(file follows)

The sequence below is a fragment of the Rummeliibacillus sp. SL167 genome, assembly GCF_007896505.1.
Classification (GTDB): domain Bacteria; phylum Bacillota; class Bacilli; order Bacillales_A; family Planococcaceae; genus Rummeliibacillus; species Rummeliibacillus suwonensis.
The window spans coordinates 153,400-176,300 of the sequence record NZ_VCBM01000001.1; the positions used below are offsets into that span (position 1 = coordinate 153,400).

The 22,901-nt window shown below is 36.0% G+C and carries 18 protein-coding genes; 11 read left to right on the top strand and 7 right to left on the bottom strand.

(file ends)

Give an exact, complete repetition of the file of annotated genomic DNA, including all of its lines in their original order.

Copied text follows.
The sequence below is a fragment of the Rummeliibacillus sp. SL167 genome, assembly GCF_007896505.1.
Classification (GTDB): domain Bacteria; phylum Bacillota; class Bacilli; order Bacillales_A; family Planococcaceae; genus Rummeliibacillus; species Rummeliibacillus suwonensis.
The window spans coordinates 153,400-176,300 of the sequence record NZ_VCBM01000001.1; the positions used below are offsets into that span (position 1 = coordinate 153,400).

The 22,901-nt window shown below is 36.0% G+C and carries 18 protein-coding genes; 11 read left to right on the top strand and 7 right to left on the bottom strand.